What are closed captioning and subtitles?
People often get confused between closed captions and subtitles, as they are similar but serve different purposes. While both display text on the screen to help viewers understand the dialogue in a video, the choice between closed captions and subtitles can affect the viewing experience and the target audience. In today’s digital landscape, closed captioning and subtitles have emerged as essential features in ensuring accessibility and inclusivity for viewers. So, let’s dive deeper to understand the role of each:
Closed Captions vs. Subtitles
Closed Captions in Videos
Closed captions (CC) are primarily designed for viewers who are deaf or hard of hearing. They aim to provide a full transcription of the audio, including dialogue, sound effects, and background noises. Just as a guidebook enhances a traveler’s experience by providing valuable information, closed captioning enhances the viewing experience by providing a visual guide to the audio.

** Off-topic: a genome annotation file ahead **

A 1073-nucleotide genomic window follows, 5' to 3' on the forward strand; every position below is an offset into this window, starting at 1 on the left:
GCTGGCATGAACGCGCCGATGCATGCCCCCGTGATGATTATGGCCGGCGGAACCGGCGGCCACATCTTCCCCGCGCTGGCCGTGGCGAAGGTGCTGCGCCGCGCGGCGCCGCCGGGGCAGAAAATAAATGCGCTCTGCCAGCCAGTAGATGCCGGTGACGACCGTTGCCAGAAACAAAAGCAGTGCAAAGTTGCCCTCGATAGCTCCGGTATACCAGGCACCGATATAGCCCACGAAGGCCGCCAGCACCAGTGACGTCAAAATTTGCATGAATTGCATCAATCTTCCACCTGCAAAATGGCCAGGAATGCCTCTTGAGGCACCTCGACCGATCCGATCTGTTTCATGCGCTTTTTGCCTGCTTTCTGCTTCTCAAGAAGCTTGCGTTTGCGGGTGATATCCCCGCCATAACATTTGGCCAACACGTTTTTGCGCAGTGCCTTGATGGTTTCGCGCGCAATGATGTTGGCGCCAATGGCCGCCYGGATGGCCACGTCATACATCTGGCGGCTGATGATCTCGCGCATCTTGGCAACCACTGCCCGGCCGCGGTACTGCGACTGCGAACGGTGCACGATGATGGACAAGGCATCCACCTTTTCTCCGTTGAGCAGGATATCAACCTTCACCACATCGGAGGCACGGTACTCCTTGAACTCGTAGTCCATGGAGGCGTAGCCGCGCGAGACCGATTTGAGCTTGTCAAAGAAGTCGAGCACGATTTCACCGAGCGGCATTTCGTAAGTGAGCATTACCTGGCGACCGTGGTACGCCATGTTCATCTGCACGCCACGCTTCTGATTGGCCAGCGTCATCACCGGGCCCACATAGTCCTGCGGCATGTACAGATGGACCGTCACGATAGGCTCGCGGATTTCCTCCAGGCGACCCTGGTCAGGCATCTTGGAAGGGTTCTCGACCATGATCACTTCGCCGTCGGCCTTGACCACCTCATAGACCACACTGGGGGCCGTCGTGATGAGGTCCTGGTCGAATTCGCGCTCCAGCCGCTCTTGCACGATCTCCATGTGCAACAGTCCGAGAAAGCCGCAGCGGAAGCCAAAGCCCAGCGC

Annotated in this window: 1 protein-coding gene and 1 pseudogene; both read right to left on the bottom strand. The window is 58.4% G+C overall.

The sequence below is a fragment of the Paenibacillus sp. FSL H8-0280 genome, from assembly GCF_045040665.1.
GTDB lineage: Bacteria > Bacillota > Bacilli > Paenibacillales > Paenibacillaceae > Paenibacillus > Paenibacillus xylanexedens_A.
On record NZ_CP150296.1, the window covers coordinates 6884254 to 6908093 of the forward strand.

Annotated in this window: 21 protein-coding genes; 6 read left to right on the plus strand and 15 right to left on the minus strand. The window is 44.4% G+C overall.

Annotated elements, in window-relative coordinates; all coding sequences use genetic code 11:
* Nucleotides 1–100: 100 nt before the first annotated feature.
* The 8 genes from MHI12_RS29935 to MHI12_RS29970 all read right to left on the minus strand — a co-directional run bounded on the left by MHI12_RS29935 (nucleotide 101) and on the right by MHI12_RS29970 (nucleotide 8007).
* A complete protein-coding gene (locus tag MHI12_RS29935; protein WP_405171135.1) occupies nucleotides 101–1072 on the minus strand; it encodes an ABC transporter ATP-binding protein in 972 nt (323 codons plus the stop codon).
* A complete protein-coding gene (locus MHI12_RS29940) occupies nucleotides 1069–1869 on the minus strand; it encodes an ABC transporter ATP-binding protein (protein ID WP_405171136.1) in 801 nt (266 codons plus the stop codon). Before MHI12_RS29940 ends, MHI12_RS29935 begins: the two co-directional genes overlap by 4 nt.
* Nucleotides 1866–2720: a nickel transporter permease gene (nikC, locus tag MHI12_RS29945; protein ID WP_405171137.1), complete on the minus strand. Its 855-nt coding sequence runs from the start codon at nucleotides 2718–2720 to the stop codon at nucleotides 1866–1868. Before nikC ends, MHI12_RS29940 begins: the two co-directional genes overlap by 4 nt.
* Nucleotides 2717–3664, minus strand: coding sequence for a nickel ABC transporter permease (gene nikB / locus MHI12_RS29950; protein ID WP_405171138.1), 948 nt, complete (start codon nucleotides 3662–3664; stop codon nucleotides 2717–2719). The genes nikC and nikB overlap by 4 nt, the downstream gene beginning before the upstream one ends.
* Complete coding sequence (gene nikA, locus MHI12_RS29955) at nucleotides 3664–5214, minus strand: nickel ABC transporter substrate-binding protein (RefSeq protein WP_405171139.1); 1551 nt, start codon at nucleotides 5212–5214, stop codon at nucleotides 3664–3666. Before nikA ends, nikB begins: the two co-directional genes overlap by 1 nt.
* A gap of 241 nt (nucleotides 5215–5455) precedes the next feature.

Closed captioning allows viewers to read the content displayed on the screen, including dialogue, sound effects, and music. The captions appear at the bottom of the screen and can be turned on or off according to the viewer’s preference. This feature not only aids individuals who are deaf or hard of hearing but also caters to those who prefer watching videos without sound. By utilizing closed captioning, content creators can provide an inclusive viewing experience for all audiences.
Did you know that closed captioning first appeared in the early 1970s? It was part of efforts to provide equal access to information for all viewers. The National Captioning Institute (NCI) played a major role in developing this technology, by creating systems to encode captions directly onto TV signals.
If you include closed captions in your videos, follow these tips to maximize impact:
1. Use clear language: Ensure proper grammar and punctuation to enhance readability.
2. Time captions appropriately: Synchronize the captions with the audio to maintain alignment.
3. Ensure readability: Opt for fonts, color contrast, and text sizes that are easy to read.